“We also have groups of people who teach multiple lab sections together,” Hendrickson says. “They have worked together in small groups, along with our amazing instrumentation specialist Turner Howard, to create videos of people doing the labs, taking the data, creating new worksheets and analysis questions, and coming up with options on how the students will submit their work.

“These and other collaborations in our department have been outstanding. I am super proud of what these fantastic educators have created. Everyone has contributed to this effort.”

The cooperative spirit in the department is so strong that even a student who had previously taken his class came forward with an idea for how he could keep current students in his electronics class engaged in hands-on learning while away from campus, Pierson says.

She suggested that Pierson have students in the class take home a robot, a learning tool he typically only uses at the end of the semester.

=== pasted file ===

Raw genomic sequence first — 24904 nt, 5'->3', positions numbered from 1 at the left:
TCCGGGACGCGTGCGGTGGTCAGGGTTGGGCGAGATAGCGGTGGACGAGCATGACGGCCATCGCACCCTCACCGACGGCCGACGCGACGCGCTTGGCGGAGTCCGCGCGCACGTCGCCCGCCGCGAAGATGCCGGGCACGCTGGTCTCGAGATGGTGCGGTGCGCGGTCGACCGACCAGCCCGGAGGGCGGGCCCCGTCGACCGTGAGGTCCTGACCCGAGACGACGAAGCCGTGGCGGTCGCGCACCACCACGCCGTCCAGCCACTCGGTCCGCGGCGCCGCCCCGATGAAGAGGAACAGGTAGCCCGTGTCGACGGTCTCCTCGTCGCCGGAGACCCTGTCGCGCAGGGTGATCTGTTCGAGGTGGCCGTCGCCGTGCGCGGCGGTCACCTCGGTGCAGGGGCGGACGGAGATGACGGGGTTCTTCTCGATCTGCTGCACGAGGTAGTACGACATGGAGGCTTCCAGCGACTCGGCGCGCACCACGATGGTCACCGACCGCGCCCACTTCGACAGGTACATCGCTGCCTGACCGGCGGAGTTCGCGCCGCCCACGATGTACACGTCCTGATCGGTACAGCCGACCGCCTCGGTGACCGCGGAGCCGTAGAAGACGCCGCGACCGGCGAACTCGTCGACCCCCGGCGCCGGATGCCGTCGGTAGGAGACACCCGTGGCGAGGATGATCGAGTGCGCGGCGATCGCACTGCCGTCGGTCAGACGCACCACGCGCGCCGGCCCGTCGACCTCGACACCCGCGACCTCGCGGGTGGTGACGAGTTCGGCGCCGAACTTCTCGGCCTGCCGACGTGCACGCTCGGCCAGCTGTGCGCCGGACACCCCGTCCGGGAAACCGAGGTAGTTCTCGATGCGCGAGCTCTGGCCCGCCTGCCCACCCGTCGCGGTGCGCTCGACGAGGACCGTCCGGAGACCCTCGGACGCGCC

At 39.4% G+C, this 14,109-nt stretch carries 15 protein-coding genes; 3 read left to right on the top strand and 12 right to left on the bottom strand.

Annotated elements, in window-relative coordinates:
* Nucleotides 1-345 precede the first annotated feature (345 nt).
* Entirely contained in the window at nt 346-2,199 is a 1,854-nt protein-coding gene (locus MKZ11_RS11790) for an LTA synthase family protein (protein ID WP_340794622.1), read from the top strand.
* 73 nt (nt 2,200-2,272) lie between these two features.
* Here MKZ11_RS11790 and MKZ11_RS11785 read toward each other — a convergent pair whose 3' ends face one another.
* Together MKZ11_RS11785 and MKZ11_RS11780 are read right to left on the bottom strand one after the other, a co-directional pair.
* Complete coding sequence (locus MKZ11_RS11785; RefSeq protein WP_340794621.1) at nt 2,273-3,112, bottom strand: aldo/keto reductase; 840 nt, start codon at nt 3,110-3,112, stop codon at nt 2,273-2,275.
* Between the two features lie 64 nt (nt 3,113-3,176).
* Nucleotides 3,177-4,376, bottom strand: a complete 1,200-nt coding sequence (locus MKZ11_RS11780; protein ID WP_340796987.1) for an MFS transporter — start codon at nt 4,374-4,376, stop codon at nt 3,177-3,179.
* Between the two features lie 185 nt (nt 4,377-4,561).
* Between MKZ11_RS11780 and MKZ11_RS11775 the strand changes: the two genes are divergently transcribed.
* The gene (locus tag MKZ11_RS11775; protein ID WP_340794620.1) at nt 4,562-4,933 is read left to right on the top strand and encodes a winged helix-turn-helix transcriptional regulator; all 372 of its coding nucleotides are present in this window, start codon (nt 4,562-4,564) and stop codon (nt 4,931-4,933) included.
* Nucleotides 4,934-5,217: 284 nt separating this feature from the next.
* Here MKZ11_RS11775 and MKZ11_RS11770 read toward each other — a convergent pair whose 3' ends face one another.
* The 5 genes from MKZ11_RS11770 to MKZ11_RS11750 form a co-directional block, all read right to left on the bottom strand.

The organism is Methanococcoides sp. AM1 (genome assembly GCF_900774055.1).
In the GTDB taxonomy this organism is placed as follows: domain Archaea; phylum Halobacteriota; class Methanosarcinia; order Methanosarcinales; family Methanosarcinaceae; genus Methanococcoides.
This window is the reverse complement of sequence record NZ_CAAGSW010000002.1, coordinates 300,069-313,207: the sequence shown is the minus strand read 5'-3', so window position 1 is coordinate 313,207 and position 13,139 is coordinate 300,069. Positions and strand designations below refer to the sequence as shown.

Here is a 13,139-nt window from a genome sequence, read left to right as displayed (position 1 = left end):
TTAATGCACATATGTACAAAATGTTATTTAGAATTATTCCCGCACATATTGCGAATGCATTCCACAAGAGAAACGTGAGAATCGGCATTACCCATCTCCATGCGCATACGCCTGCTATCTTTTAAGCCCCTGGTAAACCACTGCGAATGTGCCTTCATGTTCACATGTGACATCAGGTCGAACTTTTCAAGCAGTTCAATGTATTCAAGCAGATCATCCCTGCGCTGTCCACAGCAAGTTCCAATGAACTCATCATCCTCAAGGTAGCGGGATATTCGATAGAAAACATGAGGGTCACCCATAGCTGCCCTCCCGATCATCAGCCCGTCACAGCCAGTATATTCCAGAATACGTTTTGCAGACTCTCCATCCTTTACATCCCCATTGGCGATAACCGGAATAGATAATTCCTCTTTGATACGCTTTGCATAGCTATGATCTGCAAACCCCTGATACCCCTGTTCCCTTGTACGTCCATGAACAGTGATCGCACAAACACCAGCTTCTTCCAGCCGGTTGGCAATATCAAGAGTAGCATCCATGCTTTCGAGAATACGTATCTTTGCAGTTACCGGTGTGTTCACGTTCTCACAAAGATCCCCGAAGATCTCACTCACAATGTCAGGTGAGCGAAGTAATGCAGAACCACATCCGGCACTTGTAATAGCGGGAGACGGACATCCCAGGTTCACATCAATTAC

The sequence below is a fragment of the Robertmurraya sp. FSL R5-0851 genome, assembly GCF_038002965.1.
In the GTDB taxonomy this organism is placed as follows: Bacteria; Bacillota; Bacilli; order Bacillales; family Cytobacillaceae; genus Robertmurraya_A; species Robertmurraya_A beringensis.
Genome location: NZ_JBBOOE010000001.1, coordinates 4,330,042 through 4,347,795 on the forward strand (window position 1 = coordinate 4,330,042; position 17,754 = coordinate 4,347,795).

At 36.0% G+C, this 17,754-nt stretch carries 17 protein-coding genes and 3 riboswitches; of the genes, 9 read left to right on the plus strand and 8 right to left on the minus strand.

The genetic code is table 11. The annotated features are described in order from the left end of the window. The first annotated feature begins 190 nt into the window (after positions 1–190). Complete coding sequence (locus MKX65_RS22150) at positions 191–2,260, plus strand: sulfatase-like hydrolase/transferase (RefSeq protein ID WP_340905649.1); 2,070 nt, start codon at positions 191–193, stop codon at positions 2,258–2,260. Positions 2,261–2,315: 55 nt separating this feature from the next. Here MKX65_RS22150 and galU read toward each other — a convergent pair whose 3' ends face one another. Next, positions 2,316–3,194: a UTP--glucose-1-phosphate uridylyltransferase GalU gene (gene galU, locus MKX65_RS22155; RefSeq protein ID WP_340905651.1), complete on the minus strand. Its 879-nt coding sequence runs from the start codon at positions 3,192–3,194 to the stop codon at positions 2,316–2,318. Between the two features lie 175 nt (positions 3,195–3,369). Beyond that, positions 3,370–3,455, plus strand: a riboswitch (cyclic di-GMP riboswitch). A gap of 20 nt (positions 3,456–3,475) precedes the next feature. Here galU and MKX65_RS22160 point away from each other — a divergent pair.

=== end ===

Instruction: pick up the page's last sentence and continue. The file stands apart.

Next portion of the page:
“It was a great idea,” Pierson says. “So, they’ve all been doing robot programming experiments for three weeks at home while waiting for classes to start again. I plan to create more robot exercises for them to do as the semester progresses.”

Creating those kinds of hands-on learning opportunities will help students continue to learn and develop important skills despite being away from campus for half the semester, Pierson says.

“It is vital that they continue to develop the myriad of knowledge and self-confidence skills that occur in a real lab setting and the process I’ve planned gets them as far along that path as I can go,” Pierson says.

The physics and astronomy department is fortunate that some of its faculty and staff already had experience creating online courses and teaching in virtual settings, Hendrickson says, noting that those with experience shared tips with their colleagues about what did and did not work for them.

Four years ago, Dr. Lyle Ford, professor of physics, and Howard created an online Summer Session version of Physics 100, including its lab component.

The summer class demonstrates that it is possible to successfully teach a physics class and lab online, though there are plenty of challenges to work through, Ford says.

“For example, the lab part was a big challenge for us,” Ford says. “I wanted to minimize the cost to students, so we developed a lab kit that includes nearly all the materials students need for the lab aside from a few items like batteries and a timer. Turner did an amazing job adapting the equipment we do have and finding reliable and inexpensive items that we did not have on hand.”